The International Mass Timber Conference held in Portland Oregon during March was the largest-ever gathering in the world of cross-laminated timber and other mass wood experts.
The event attracted 1,600 attendees from 30 countries covering the spectrum of forestry, building design, development, prefabrication and construction, along with several delegates from Australia.
With attendance of 500 at the first event 3 years ago, the organisers are now projecting an increase to 10,000 delegates by 2025 to keep pace with the uptake of offsite construction systems.
This phenomenal growth reflects the construction industry acceptance of offsite mass wood buildings and the rate of conversion from steel and concrete structures in a wide range of building types for residential and commercial developments.
In addition, there has been an expansion in design capacity with architects and engineers developing a greater awareness of timber and wood requirements in the design of buildings.
Not only is the construction industry expanding, the supply chain is also responding with new manufacturing plants for cross-laminated timber (CLT), nail-laminated timber, glulam beams and panels, mass plywood panels, dowel-laminated timber, and laminated veneer lumber (LVL).
A conference presentation that indicated how mass wood construction can address the housing crisis in UK was by Paul Williamson, Managing Director Modular Housing for Swan Housing, a London based not-for-profit Association formed in 1994 to provide high-quality and affordable homes to rent and buy.
To solve the housing shortage in UK would require some 300,000 homes per year and using existing building methods would need some 1 million workers at a time when trades are in rapid decline.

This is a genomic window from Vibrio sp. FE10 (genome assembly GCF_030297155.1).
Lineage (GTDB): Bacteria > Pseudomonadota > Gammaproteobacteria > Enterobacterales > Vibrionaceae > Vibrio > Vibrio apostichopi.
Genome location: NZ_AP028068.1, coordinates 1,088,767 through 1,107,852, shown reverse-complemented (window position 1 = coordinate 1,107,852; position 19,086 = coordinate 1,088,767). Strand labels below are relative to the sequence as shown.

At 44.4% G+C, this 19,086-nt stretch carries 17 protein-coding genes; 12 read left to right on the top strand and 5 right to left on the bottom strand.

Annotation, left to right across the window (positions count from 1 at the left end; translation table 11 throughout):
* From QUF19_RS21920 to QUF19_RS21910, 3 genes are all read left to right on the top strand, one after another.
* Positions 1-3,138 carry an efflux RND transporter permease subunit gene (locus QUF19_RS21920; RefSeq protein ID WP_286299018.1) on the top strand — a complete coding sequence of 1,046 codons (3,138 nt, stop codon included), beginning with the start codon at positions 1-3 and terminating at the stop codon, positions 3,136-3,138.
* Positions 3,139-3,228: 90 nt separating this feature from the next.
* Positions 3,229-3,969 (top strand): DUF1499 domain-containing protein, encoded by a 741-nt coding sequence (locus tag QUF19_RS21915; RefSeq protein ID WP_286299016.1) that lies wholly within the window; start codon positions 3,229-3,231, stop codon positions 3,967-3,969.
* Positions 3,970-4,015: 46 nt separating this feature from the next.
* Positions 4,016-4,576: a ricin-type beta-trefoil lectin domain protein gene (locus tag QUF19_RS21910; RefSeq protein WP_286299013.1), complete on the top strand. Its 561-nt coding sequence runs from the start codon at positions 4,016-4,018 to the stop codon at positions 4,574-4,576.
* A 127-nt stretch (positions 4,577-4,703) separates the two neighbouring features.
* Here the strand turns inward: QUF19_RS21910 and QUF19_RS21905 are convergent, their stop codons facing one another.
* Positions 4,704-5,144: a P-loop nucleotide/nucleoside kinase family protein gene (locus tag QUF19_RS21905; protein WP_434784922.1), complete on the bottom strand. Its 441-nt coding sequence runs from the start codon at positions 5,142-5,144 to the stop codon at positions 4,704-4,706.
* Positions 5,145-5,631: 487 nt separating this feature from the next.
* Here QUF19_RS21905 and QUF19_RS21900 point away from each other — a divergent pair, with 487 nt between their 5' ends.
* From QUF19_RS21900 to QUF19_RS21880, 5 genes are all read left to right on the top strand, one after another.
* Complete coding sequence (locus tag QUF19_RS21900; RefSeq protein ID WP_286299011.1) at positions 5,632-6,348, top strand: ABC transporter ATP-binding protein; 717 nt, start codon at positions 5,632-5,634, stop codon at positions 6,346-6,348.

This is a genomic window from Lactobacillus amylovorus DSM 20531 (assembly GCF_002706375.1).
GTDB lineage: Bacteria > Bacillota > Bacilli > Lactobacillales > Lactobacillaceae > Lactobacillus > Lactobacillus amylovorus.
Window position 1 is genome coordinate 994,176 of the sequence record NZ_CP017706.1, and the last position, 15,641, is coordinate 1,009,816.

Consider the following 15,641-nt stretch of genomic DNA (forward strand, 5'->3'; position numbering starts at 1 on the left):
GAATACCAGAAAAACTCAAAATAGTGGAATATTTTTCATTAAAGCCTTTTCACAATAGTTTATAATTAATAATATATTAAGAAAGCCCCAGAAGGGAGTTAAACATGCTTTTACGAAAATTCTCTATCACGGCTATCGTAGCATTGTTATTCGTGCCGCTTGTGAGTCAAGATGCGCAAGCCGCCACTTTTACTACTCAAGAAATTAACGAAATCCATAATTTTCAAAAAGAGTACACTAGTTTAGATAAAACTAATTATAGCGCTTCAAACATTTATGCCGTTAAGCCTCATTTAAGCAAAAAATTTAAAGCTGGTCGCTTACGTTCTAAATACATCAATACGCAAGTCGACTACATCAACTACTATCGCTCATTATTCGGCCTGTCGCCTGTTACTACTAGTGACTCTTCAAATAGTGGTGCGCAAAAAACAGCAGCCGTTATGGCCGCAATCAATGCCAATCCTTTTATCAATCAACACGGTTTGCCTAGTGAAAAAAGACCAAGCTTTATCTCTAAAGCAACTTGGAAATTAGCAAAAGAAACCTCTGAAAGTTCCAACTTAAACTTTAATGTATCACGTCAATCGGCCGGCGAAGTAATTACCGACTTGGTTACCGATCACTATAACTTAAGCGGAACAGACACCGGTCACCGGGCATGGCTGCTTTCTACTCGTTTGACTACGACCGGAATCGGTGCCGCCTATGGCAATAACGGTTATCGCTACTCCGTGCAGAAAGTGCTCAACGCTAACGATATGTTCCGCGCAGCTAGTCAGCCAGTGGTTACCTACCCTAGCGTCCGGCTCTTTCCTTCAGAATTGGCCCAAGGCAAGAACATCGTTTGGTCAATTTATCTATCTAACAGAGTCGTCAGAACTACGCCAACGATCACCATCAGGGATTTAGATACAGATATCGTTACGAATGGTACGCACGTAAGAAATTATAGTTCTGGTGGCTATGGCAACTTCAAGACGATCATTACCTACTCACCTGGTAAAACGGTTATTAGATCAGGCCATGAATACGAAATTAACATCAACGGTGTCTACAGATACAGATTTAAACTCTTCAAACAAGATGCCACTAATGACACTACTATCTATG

To contribute to the solution Swan decided to set up a construction model moving from ‘craft’ to ‘process’ using Lean manufacturing principles to encourage improvements and reach a target of one house completed every day.
By moving from a ‘one-off’ concept to a ‘system’ using DfMA (design for manufacture and assembly) they established a supply process that offers customers a selection of housing with 1.2 million individual options for each house, and an average build time of 16 weeks from order to occupancy.
To enable this mass production approach the houses are fully manufactured in Cross Laminated Timber (CLT) allowing digitally controlled production, with a resulting improvement in productivity of 60% which justifies the higher material cost.
They indicated their next move is robotics in manufacturing to increase production rates and further improve efficiency.
These trends will provide the opportunity of a strong future for mass wood prefabrication and construction in Australia but will need collaboration between the various sectors involved in the process of design, supply, manufacture and construction to ensure the outcomes are successful.
The conference sessions program at Frame 2019 will include some of the world’s leading experts along with local speakers to provide valuable insight into offsite construction topics, along with discussion forums, project panel sessions and selected topic workshops.
Delegates will also learn what’s happening around the world and locally, to be up to date with the latest innovations and building developments emerging as the popularity of timber and wood buildings expands rapidly.
Frame Australia titled ‘Timber Offsite Construction’ will be held on Monday and Tuesday 17-18 June at a new and bigger venue Crown Promenade Melbourne.
For details and Early Bird registration visit the website www.frameaustralia.com